I think that pretty much covers it.

Oh, one more—a cookie cutter with scalloped edges will give you an elegant look without any extra effort on your part.


Cookie Ingredients

  • 1 cup butter or margarine
  • ½ cup sugar
  • 1 cup confectioner’s sugar
  • 1 tsp. baking powder
  • 1 tsp. vanilla extract
  • 1 tsp. almond extract
  • 1 egg
  • ½ tsp. salt
  • 2½ cups flour
  • 1 cup almond flour (or very finely ground almonds)
  • Optional: ½ tsp. cinnamon and ½ tsp. nutmeg

Filling and Topping Ingredients:

  • Approximately 1½ cups fruit preserves (jam) in the flavor of your choice (I used strawberry)
  • ¼ cup water
  • 2–4 tbsp. confectioner’s sugar for dusting

Cookie Directions

  1. Cream the butter, sugar and confectioner’s sugar.
  2. Add the flour, almond flour, egg, salt, baking powder, cinnamon (optional) and nutmeg (optional). Mix until the dough comes together. You might need slightly more or less flour, so add the last ¼ cup slowly and see how the dough feels.
  3. Wrap the dough in saran wrap or parchment paper, or put it in a Ziploc bag, and refrigerate for at least 1 hour.
  4. Preheat the oven to 375° F.
  5. Take the dough out of the fridge, cut off about one-quarter and return the rest to the fridge for later. If the dough feels sticky, add a little bit of flour and/or flour your hands. Roll out the chunk of dough (check out this easy rolling method) about ⅛ inch thick.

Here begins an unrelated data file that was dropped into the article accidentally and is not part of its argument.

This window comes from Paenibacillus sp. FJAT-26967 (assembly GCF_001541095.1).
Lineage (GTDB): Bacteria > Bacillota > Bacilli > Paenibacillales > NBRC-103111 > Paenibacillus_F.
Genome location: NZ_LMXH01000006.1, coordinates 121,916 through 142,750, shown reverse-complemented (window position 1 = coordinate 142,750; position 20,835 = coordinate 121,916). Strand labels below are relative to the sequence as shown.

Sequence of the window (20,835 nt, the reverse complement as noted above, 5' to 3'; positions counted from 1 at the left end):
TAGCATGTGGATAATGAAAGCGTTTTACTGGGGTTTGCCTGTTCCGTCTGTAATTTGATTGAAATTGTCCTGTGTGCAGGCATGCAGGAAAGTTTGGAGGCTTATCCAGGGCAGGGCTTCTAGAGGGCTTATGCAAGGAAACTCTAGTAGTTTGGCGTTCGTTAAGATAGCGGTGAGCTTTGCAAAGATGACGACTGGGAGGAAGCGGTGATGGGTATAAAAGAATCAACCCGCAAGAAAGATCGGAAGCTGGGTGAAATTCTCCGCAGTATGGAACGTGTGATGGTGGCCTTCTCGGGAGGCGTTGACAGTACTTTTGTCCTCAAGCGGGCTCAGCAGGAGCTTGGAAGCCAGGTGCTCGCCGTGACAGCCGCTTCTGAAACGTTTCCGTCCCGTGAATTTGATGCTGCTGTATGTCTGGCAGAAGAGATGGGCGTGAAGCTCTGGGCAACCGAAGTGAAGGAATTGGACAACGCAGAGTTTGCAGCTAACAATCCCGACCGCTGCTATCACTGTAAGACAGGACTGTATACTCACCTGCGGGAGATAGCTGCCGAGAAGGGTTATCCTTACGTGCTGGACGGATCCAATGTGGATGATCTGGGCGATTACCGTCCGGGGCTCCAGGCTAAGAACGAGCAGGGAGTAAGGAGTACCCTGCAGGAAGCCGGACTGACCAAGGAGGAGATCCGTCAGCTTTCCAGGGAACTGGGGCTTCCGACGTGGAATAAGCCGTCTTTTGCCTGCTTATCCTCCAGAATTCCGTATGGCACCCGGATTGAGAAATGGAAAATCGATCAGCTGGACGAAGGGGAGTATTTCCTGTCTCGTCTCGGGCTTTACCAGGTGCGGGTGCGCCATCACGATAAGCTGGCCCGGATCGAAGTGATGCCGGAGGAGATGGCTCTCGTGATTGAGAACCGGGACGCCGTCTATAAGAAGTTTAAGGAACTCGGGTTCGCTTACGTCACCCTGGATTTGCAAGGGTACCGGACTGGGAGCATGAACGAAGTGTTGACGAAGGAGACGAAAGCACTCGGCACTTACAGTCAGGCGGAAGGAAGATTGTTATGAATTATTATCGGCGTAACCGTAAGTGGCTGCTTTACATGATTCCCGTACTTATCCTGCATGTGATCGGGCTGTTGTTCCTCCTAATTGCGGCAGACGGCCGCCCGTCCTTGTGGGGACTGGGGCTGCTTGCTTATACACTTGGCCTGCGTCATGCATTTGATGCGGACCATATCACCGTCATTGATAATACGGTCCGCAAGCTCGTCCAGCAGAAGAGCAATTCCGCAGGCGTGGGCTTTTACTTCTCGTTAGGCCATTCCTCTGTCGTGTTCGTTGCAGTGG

6. Choose which shape cookie cutters you want to use, and begin cutting our your cookies. Make sure you cut an even number of each shape, so that you can sandwich them later. Carefully pick up the cookies and transfer them to a cookie sheet lined with parchment paper. Using a small cookie cutter, cut out the centers on half the cookies.
  7. (For cute mini-cookie bites, save the cutouts and bake on a separate pan for about 8 minutes.)
  8. Place the cookie sheet in the fridge for 10–15 minutes. Then put it straight into the oven and bake for approximately 10 minutes until the edges are very lightly browned.
  9. Remove pan from the oven, but don’t try to pick up the cookies immediately. Let them cool for 10 minutes, then transfer them to a cooling rack to cool completely.
  10. Repeat with the rest of the dough, until the dough has all been used.

Filling Directions

  1. Place the fruit preserves (jam) and water in a small saucepan over a medium-low flame. Let it come to a slow boil, and then reduce to a low flame. Let the mixture simmer and reduce by about half. Stir occasionally.
  2. If the mixture reduces too much, just add a little water and cook until the water is incorporated. Then remove from the fire.
  3. Let the mixture cool and thicken a little, but don’t let it set completely.

To Assemble